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February 22, 2004

Love Your Enemies

(Luke 6: 27-38)

The good news is that God loves each one of us infinitely, unconditionally, and completely. We don’t deserve it, we can’t claim credit for it, and we can’t earn it, but we are personally loved, infinitely loved by God. And Jesus wants us to live in that divine love, to love one another and our neighbors, and with this great commandment, to love even our enemies.

But who wants to do that? I don’t want to “do good to those who hate me, bless those who curse me, pray for those who mistreat me, give to those who ask of me, or forgive those who hurt me.” There’s a part of me that wants to do bad to those who hate me, curse those who curse me, pray only for those who treat me well, not give to anyone, and not forgive anyone.” Yet Jesus calls us here to a great, unselfish, generous love.

I have always wondered why I am so stingy with love when God is generous with love to me? What keeps me from loving everyone? What do I have to lose by loving everyone? Why not love every human being on the planet? Why not try to love even my enemies as Jesus says? So this is the hope and prayer of my life, that I may fulfill this text, and it’s my hope and prayer for all of you, that we can do these great things more and more. I think we’re all headed to heaven where the scales will fall from our eyes and we will spend eternity in love with God and everyone, so Jesus is telling us not to wait until we die and go to heaven, but to start loving everyone everywhere right now, today.

This great text, the Sermon on the Plain, is the heart of the Gospel. This great commandment “Love your enemies” is the center of everything Jesus say. Notice he doesn’t say, “Like your enemies,” he says “Love them,” and Luke uses that unusual Greek word “agape,” meaning to practice a generous, all-inclusive, unconditional, sacrificial, nonviolent, heartfelt love toward everyone everywhere, especially those people declared by one’s nation and government to be enemies.

So who are our enemies? After studying the text, I don’t think it refers to the person down the street with whom we have a problem. I think he’s speaking of nations who are opposed by our nation. It’s a political term. Currently, the United States government has declared the people of Iraq, Afghanistan, Palestine, Colombia, North Korea, Libya, Iran, Haiti and Cuba, among others, to be our enemies. And like every government, we’re commanded not to love our enemies, but to kill our enemies or support their killing. That’s what you do to enemies. You dehumanize people, and conclude that they are no longer human and they can be disposed of. That’s what we’ve been doing these days, killing thousands of people in Iraq and Afghanistan and Palestine and Colombia. It’s not usually reported on TV or in the paper. But we are good at killing our enemies and obeying our murderous government.

But Jesus comes along today and says, “No more killing! From now on, you are not allowed to kill your enemies. Your job is to love your enemies, to stand with them, walk with them, speak up for them and defend them, no matter what people say, no matter what your government orders.”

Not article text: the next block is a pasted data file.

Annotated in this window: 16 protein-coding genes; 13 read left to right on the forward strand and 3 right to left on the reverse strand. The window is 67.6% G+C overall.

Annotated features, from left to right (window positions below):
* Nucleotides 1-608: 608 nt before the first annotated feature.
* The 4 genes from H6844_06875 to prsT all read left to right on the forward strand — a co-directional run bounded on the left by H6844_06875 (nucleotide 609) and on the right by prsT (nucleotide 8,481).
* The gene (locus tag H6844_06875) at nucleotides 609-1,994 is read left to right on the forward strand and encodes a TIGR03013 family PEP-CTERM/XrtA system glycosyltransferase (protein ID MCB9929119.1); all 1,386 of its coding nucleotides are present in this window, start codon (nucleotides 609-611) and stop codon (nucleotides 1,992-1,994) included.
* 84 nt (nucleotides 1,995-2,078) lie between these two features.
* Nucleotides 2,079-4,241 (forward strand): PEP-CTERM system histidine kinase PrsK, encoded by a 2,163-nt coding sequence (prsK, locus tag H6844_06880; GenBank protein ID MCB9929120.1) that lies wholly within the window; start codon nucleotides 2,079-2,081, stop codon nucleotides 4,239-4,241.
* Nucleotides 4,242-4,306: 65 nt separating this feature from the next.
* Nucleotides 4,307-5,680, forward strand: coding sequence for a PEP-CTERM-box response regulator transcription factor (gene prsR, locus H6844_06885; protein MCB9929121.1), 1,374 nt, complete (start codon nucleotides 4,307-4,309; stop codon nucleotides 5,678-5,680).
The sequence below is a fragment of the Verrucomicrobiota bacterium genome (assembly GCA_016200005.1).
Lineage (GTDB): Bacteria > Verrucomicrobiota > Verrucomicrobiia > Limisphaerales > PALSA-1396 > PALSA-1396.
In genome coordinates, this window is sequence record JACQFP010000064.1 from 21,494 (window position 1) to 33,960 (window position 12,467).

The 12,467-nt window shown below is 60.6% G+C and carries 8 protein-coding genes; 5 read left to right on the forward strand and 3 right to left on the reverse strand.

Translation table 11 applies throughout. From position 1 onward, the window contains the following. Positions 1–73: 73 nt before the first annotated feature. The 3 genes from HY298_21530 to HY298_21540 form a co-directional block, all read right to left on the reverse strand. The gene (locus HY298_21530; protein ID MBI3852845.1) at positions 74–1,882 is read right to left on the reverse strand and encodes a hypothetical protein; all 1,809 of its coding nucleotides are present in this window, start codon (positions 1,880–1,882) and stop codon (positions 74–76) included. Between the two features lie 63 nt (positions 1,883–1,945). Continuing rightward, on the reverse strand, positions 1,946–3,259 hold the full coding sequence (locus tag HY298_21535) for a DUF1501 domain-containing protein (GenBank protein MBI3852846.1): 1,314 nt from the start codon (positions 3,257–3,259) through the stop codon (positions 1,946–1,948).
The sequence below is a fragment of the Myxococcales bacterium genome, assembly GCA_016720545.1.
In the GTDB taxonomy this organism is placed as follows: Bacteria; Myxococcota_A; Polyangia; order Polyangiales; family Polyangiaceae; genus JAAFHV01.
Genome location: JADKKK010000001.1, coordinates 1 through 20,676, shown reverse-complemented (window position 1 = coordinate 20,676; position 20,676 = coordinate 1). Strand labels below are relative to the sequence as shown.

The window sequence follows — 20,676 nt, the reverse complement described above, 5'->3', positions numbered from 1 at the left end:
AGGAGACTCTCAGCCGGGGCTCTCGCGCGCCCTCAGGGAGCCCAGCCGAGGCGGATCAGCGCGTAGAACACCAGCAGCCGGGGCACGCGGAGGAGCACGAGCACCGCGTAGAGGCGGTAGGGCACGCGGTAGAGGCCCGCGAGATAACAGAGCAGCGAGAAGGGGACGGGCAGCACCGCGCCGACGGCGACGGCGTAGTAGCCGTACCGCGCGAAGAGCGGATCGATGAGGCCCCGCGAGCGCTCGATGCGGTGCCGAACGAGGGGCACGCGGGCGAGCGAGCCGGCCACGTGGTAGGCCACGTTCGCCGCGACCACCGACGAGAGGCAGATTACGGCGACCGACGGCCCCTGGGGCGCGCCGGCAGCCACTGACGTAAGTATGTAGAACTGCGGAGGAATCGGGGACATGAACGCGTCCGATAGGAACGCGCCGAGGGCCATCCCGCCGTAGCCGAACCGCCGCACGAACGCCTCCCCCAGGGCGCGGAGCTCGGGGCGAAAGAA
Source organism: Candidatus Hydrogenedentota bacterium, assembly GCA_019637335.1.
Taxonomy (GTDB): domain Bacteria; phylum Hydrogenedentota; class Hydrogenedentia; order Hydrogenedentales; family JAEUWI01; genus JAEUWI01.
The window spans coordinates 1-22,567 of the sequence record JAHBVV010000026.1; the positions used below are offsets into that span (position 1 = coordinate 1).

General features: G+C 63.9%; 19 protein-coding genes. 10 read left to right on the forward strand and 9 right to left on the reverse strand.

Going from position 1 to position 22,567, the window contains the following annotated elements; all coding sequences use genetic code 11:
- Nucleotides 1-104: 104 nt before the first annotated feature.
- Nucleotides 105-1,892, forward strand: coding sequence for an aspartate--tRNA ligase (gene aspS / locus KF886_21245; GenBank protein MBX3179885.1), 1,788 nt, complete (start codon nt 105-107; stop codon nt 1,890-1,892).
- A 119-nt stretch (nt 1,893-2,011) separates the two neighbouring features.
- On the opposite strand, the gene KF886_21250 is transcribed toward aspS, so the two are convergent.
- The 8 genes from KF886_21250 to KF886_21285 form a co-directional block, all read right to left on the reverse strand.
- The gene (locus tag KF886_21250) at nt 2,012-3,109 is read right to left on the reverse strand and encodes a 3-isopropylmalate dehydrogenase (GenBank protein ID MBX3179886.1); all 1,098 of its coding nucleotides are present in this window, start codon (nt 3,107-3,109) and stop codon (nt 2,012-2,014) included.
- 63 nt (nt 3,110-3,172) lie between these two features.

And notice he doesn’t say, “Love your enemies, except when they do bad things, then you can kill them.” There is no just war theory in this text. There are no conditions, no exceptions to the rule, no circumstances where we are allowed to bomb anyone. He expects us to follow him and obey him and have an attitude of love toward the Iraqis, the Afghanis, the Palestinians, the Colombians, and people everywhere, no matter what.

So I don’t understand why we Catholics don’t do what the Gospel says; why we support war like everyone else (what credit is that to you? Jesus asks); why we send our young people off to the national guard to kill and be killed; why we obey the president and the Pentagon but not Jesus; why we think Jesus could never understand our problems.

Perhaps deep down we think Jesus is naïve, idealistic and impractical. We patronize Jesus, pat him on the head and say, “Well, that’s beautiful Jesus,” and then walk away from him thinking, “Well, that’s completely unrealistic.” But I think he is completely realistic, the most practical person who ever lived because loving our enemies is not just good for them, but good for us, for our own safety and eternal salvation. It not only wins the world over to us as we love everyone, (and ensures that people won’t want to bomb us because they will all love us in return) but it teaches us how to rely on God for our security, how to trust God to protect us, how to grow in faith.

In the end, Jesus says love your enemies because God loves God’s enemies and you are God’s sons and daughters so you have to be like God. So I invite us to think again how we can show love for our enemies, for the people of Iraq and Afghanistan and Palestine, how we can put this text into practice, how we can do all these great things and “bless those who curse us, do good to those who hate us, forgive those who hurt us, give to those who ask of us, and do to others as we would have them do to us.”

Wednesday is Ash Wednesday, and we begin the holy season of Lent, forty days of renewed prayer and penance and repentance and turning back to God, and I invite all of us to enter this holy season with a new spirit of prayer and penance, to fast on Wednesday for ourselves and for peace, to renounce violence and to work at growing in love for everyone everywhere, that we might become, as Jesus says, “as merciful and compassionate as God.”

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